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parallaxicality
2005-Dec-23, 08:10 PM
I'm being a bit technical here, by legend I mean a story is circulated by word of mouth and is tied to a specific time, place or person. That place can be the internet, or Area 51 or the backwoods behind your house.

My favourite modern legend is the story of the Philadelphia experiment. I've always wondered how it evolved and where it came from, seeing as nothing like it appears to have occurred in actual history.

EDIT: looks like it was concocted by a schizophrenic; must have been fairly creative.

My favourite ancient legend is one I learned about a particular family in Cornwall. There are a number of small islands off the southeastern coast of England called the Scilly Isles, and, legend has it, they are the high mountain peaks of a sunken kingdom known as Lyonesse (one of the inspirations for Tolkien's Numeanor). The family's progenitor is said to have escaped the collapse of the island on the back of a white horse, and until about 1920, the family kept a white horse in a stable ready to bolt in case it happened again.

Moose
2005-Dec-23, 09:44 PM
I'm rather fond of the Oak Island (http://en.wikipedia.org/wiki/Oak_Island) mystery.

jrkeller
2005-Dec-23, 09:46 PM
In this part of Houston, near the Manned Spaceflight Center, I have been shown at least a dozen homes that Neil Armstrong is said to have lived in. Of course none of them have been right.

Gillianren
2005-Dec-23, 10:17 PM
I have a deep fondness for many, many legends. The only one I can really call a "favorite," however, is mythology and not legend--the myth of Orion. In modern legend, I find some of the JFK conspiracy woo rather entertaining. In ancient legend, I've had some very interesting discussions about Archimedes and his alleged "death ray." I love the story a friend told me once of how Hummingbird made the Moon. I love the compexities of Celtic legends, even if I can't reliably pronounce the names in them.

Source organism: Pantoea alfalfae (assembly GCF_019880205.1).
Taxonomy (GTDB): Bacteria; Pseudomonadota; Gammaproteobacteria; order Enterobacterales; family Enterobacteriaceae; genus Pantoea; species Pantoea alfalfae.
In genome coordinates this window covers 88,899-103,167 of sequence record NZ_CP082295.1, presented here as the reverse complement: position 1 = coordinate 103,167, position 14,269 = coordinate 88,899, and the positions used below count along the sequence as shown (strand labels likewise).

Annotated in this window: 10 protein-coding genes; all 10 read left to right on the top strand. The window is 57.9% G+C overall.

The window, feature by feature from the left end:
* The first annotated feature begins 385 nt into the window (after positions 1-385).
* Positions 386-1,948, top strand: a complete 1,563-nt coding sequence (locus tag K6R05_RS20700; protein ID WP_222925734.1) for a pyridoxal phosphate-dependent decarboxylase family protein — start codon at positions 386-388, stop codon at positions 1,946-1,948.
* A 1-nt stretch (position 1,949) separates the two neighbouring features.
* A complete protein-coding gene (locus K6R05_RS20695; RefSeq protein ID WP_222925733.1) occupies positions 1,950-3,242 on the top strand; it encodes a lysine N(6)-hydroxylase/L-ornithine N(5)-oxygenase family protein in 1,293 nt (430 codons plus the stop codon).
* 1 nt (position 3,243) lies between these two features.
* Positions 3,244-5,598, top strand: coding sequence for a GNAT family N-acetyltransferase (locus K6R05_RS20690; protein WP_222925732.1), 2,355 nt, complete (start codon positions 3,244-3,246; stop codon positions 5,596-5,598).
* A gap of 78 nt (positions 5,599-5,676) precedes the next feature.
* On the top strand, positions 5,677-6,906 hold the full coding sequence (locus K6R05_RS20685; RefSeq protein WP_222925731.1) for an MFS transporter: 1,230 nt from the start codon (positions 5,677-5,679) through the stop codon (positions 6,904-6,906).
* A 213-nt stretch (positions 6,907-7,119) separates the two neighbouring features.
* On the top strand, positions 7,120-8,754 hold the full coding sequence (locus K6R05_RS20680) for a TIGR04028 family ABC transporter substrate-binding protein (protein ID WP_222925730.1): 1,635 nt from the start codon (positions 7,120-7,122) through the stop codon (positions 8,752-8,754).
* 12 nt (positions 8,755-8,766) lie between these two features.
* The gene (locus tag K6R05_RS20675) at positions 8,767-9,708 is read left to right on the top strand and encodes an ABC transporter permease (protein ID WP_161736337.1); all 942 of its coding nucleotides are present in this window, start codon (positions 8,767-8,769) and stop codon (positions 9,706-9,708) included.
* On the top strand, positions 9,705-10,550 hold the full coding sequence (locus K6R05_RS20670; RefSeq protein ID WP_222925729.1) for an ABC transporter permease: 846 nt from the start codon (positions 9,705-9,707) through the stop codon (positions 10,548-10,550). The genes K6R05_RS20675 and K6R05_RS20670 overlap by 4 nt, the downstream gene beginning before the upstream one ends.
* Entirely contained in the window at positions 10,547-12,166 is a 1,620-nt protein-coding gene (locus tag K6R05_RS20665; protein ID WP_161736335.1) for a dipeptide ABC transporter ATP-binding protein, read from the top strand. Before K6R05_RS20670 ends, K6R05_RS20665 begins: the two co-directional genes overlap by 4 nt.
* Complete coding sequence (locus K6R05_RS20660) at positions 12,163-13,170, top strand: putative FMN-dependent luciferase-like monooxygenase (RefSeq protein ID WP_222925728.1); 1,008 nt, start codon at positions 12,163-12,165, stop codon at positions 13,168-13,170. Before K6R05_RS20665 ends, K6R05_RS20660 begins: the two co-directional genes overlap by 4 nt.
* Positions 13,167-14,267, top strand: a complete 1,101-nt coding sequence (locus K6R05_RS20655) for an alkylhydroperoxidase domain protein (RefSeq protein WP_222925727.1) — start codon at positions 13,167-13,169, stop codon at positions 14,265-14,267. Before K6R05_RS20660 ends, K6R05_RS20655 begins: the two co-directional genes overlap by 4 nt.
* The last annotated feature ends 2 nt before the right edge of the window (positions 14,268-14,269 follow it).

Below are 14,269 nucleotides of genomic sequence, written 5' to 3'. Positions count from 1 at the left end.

Lianachan
2005-Dec-23, 10:42 PM
I love the compexities of Celtic legends, even if I can't reliably pronounce the names in them.
You soon get used to it. :) Persevere!

Oh yes, and while I'm at it - nollaig chridheil agus bliadhna mhath ùr!

Eroica
2005-Dec-24, 08:42 AM
I've always been quite partial to the mystery of the Mary Celeste (http://en.wikipedia.org/wiki/Mary_Celeste).

And while I'm at it - Nollaig shona is Athbhliain faoi mhaise dhaoibh go léir!

Philip A
2005-Dec-24, 09:33 AM
My favourite ancient legend is one I learned about a particular family in Cornwall. There are a number of small islands off the southeastern coast of England called the Scilly Isles, and, legend has it, they are the high mountain peaks of a sunken kingdom known as Lyonesse (one of the inspirations for Tolkien's Numeanor). The family's progenitor is said to have escaped the collapse of the island on the back of a white horse, and until about 1920, the family kept a white horse in a stable ready to bolt in case it happened again.

There's actually a bit of truth in this - those islands are measurably sinking!

I love myths and legends - especially Celtic. As an Ulsterman I'm quite fond of Cúchulain and the Táin Bó Cuailnge.

parallaxicality
2005-Dec-24, 11:39 AM
It's amazing the lengths some women will go to for a cow.

teri tait
2005-Dec-24, 03:54 PM
I like all of 'em, I especially like the stories related to illuminated writing and the saint that invented copyright law (Columba, got busted copying a book he loved). He was also the first recorded sighter of the legendary Loch Ness Monster, he shooed it away and healed the unfortunate victum that was being mauled.
Hmmm, may not actually qualify as legend, I like the Kolbrin Bible stuff, the Culdees, the Thule stuff, Ron Wyatts pictures of the ark of the covenant, the old Magdelene chapel riddles are fun too. The legends associated with Pilate, the puzzling stained glass windows in the Cathedral of St John the Divine (the communication one has what appears to be a tv or computer and was completed prior to either device existing).
I like discovering neat little things, like Teslas' nyc offices were located on the exact spot of the large black bldg (1 Liberty Plaza?) that did not sustain damage on 9.11.
Also fun to trace word root meanings, at least in my strange wild world.

teri tait
2005-Dec-24, 04:07 PM
I'm rather fond of the Oak Island (http://en.wikipedia.org/wiki/Oak_Island) mystery.


I love that one too!

I used to have a poem about it, I haven't been able to find it lately online but I do remember a snippet:

"..They always bought and never sold..